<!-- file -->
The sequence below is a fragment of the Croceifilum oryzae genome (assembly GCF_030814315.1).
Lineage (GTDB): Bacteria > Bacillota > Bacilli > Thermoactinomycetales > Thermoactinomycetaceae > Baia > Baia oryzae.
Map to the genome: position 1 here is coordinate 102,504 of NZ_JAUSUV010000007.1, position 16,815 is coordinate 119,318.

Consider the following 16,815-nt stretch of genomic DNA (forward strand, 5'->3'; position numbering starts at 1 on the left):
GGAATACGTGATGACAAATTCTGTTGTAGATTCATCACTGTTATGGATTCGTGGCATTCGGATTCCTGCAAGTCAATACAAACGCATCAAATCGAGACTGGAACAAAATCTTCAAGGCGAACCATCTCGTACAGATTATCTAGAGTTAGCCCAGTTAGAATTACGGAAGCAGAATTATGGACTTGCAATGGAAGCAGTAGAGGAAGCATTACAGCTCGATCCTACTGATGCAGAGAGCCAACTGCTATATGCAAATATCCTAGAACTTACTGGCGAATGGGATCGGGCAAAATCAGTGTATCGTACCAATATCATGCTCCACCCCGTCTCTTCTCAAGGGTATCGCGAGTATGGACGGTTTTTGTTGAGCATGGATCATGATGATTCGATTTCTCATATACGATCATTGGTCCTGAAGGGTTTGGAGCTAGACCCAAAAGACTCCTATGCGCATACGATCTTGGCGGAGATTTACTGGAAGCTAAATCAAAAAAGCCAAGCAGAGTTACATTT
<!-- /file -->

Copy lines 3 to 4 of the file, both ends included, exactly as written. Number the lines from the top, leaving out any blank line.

Map to the genome: position 1 here is coordinate 102,504 of NZ_JAUSUV010000007.1, position 16,815 is coordinate 119,318.

Consider the following 16,815-nt stretch of genomic DNA (forward strand, 5'->3'; position numbering starts at 1 on the left):